Hopefully, the NCAA introduces some restrictions that curtails any of that but like I said they are incompetent so they will still probably screw it up somehow, give me the job with twenty handpicked classmates of mine and we could do a better job than the NCAA.

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5 minutes ago, GunsmithAU said:

Everything you said was known and accounted for. The offset of a scholarship is more than the vast majority of full time working student make. Add in the food, room and board, etc and scholarship athletes are well above the total possible income they could have made as a regular student. 

I'm not talking NIL here as prior to NIL legislation, athletes had it much better financially that non athlete student. 

 

It was known and accounted for badly according to the guys living it, I have read and listened to the personal accounts of these guy on scholarship.  The info is out there.

The whole scholarship as value/consideration in exchange for the inability to use their NIL is such an old school, tired argument (almost as bad as the dudes that get mad when a batter pimps his HR with a bat flip in MLB but I digress).  Can't feed your family with scholarships, can't use scholarship money when you are 23/24/25 with a kid/wife with two years of eligibility remaining, can't get a car with scholarship money, can't send money back to your mom in poverty stricken areas so she can afford decent meals for your younger siblings, etc. And don't say that they shouldn't have families, wives, etc because that is a road you don't want to traverse.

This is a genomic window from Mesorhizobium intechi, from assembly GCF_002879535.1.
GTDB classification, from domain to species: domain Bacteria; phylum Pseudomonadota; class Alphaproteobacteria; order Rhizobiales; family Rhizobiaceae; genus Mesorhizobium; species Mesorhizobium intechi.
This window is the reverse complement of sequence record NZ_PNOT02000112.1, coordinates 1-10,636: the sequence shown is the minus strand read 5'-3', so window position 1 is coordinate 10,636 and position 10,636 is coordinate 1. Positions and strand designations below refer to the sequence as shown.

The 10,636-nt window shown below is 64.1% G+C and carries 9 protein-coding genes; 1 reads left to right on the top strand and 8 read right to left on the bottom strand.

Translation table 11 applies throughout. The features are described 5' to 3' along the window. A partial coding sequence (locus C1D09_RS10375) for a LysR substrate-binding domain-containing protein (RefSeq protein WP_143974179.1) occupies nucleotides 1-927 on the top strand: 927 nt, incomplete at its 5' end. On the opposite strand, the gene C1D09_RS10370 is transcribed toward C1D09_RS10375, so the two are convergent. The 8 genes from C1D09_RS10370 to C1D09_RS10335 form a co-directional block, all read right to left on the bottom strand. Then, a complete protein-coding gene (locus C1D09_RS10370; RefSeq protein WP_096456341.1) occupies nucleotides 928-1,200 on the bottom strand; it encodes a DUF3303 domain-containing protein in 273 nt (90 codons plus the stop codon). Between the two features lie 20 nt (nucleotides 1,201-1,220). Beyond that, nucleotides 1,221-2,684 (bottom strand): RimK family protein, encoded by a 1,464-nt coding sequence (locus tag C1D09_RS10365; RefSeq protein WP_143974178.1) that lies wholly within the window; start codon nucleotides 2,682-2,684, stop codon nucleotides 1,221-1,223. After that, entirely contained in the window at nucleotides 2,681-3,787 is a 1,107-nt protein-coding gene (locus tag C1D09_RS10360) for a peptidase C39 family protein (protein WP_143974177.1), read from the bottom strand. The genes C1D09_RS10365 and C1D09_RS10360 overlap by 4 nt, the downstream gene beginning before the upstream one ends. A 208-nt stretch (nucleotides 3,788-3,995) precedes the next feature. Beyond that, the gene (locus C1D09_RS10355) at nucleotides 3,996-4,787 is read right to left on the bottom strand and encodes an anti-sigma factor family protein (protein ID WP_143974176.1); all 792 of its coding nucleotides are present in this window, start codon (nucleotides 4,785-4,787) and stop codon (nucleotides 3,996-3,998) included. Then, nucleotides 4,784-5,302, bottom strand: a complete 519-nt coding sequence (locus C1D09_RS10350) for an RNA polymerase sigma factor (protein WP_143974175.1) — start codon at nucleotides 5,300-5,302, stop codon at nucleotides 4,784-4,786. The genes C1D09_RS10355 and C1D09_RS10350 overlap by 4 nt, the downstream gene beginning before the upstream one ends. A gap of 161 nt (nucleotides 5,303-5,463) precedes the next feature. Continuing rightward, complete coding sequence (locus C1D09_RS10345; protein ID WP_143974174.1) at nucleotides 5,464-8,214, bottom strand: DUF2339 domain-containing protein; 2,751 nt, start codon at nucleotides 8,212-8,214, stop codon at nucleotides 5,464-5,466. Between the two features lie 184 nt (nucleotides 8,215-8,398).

Saying that the value of the scholarship is so great that they should be happy with just that and nothing else ignores all the real life issues that a scholarship can't provide for.  I won't even get into the fact that scholarships are only valued so much because tuition has risen to absolutely absurd levels since that will be too political for this forum.

Athletes should be able to use their NIL rights to make deals within certain caps, restrictions, limits.  Go listen to current AU athletes interviews about how much NIL has helped them not have to worry about money and just focus on playing sports and school. Baseball and football players have spoken to it.  Even, Suni Lee basically said NIL allowed her to come to Auburn otherwise she would have had to go pro right after the Olympics. 

The issue is not NIL itself. It is the NCAA incompetent implementation that is the issue here.

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Posted (edited)
3 hours ago, Hank2020 said:

Surprising to me that you are actually comparing the lives of “regular” students to those of scholarship players trying to make the case the regular students have it worse. It appears on the outside to be much worse for the athletes.  But probably much bigger carrot at the end for a small subgroup that make a living at it.

It is much worse for student athletes.

 

Edit: I take that back, I really don't know, after hearing from @GunsmithAU

Edited by Didba
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1 hour ago, Didba said:

It was known and accounted for badly according to the guys living it, I have read and listened to the personal accounts of these guy on scholarship.  The info is out there.